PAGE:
In my team meetings I generally closed with this statement. “My goal is that when you leave here you will have somehow grown as a person, that you will feel your life was made better by this experience.” Then I would encourage them to help me in that mission and pay it forward with our customers and in our community. Have you declared your influence? Consider writing down your ROI goals. State the things you want to do to expand your influence and go out and start making some waves. You never know who you might inspire.

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8 thoughts on “Improving Your Leadership ROI

  1. carolburbank says:

    Reblogged this on Women's Pages and commented:
    I liked this energetic celebration of authentic influence, person-to-person results, and the benefits of risky presence in leadership. Great prescription for sustainable leadership!


  2. Very thoughtful and thorough post, Scott. What I appreciate the most is the heart that’s in it. Not everyone is in the camp of “burn out than fade away,” but for those of us who are, there simply isn’t another alternative. What’s the point of living otherwise? Your post also reminds me of the advice to write our own obituary and have it guide us to live a life that ends with that desired legacy.

    Keep listening to your heart and honoring your soul’s calling. Your burning desire will create just the right environment for you to (continue to) spread your influence for the greater good!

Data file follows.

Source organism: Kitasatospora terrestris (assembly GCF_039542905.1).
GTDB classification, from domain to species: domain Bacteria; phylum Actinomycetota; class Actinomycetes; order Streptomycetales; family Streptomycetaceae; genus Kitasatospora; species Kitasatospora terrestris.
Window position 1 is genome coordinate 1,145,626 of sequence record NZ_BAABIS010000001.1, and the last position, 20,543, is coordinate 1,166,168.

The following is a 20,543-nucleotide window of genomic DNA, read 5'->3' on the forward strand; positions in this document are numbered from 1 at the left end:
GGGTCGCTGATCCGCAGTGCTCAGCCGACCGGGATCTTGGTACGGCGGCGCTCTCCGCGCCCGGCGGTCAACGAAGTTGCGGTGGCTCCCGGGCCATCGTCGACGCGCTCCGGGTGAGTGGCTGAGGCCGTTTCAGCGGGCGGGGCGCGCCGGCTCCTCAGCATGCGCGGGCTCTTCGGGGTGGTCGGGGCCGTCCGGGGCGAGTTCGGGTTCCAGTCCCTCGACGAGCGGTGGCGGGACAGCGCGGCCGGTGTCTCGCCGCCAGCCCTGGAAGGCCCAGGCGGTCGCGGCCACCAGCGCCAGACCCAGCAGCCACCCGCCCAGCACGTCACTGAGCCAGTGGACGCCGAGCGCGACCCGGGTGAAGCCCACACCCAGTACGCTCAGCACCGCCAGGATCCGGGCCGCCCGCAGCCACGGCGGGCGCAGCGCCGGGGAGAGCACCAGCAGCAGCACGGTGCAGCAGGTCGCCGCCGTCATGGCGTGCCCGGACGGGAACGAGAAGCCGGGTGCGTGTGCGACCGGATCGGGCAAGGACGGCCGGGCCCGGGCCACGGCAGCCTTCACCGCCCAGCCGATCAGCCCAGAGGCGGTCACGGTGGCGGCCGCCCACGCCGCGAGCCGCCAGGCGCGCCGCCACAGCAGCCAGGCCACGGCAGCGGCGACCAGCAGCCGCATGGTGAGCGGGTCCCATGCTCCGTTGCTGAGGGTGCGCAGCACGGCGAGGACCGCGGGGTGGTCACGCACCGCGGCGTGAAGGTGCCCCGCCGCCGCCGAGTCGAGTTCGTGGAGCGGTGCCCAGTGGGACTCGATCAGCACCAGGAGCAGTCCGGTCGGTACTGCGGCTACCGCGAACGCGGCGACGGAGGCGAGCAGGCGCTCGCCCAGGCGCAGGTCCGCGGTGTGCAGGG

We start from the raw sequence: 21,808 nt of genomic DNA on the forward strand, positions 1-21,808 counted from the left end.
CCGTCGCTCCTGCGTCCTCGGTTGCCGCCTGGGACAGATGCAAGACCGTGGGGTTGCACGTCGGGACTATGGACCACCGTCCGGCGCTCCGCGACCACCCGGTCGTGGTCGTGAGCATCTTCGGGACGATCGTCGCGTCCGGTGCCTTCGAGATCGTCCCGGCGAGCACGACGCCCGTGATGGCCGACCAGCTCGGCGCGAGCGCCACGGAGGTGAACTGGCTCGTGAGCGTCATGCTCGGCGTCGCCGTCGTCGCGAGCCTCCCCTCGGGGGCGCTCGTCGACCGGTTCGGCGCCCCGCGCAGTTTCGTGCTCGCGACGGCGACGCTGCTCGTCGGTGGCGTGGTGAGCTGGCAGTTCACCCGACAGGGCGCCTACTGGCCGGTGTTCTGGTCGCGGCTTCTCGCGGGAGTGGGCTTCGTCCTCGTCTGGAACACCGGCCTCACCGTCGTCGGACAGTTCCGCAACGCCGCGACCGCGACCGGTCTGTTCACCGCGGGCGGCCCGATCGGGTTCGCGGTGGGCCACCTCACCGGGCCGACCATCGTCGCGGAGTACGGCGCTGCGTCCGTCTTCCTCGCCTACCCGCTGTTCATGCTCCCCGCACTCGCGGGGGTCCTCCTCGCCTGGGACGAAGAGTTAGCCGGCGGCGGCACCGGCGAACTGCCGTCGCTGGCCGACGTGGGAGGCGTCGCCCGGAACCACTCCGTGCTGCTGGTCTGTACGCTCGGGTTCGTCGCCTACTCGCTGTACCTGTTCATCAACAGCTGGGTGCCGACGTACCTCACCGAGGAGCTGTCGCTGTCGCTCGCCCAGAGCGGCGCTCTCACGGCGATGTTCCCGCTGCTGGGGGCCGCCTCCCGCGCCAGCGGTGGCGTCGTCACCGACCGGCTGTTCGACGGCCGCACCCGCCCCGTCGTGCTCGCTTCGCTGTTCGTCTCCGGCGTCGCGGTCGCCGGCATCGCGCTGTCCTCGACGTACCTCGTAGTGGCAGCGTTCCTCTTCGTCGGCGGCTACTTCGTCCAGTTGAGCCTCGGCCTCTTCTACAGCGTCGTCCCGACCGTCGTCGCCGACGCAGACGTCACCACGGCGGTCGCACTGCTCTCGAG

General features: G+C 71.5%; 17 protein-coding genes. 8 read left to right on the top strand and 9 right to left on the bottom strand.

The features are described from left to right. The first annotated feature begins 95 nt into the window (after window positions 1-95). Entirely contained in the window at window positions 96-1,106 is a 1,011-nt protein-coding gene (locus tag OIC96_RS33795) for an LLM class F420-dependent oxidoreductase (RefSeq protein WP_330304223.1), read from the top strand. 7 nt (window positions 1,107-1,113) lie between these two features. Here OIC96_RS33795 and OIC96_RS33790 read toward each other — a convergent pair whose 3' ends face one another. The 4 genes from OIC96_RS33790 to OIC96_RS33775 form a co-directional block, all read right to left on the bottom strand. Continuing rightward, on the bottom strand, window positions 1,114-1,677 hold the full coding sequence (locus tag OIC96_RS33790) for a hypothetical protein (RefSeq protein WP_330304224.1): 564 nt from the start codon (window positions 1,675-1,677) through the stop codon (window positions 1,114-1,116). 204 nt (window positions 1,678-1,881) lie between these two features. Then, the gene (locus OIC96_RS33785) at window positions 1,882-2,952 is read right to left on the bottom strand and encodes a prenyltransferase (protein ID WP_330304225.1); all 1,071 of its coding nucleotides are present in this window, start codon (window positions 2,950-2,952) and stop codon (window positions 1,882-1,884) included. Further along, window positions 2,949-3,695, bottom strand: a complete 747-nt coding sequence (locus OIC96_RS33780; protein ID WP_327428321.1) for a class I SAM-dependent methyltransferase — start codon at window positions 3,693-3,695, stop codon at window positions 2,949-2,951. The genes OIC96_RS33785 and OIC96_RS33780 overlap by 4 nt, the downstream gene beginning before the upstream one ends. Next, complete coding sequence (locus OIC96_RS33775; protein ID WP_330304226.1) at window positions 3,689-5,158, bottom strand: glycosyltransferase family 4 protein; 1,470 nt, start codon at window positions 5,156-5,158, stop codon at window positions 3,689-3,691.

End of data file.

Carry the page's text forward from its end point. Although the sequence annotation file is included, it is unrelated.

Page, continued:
• scott_elumn8 says:

      Thank you Alice. I appreciate the reminder to “honor your soul’s calling”. Sometimes we become busy and lose the connection to why we became leaders in the first place. I mean “leaders” not titles or authoritarians or even facilitators of financial success stories. By my definition we are truly leading when we are connected to a greater purpose, living in alignment with our values, influencing others to invoke their deepest potential and doing good in the world that will make a difference to future generations.


  3. Ryan Setter says:

    This is a most-excellent post, Scott.

    “Inside many of us who aspire to lead is a burning desire to make a difference.”

    …these words ring so very true, and to me, pretty much sums up what great leadership is all about. The way that you spotlight influence and call out its importance is awesome. You are a great leader that truly understands the genuine meaning and importance of having a positive impact on just can’t put a price on that. Improving the lives of others, sharing our knowledge, and spreading our wisdom is what it’s all about!


  4. Renee G says:

    Great post! Favorite part: “Whatever it takes… don’t take your influence for granted.” :)


  5. Renee G says:

    Reblogged this on LibGrl.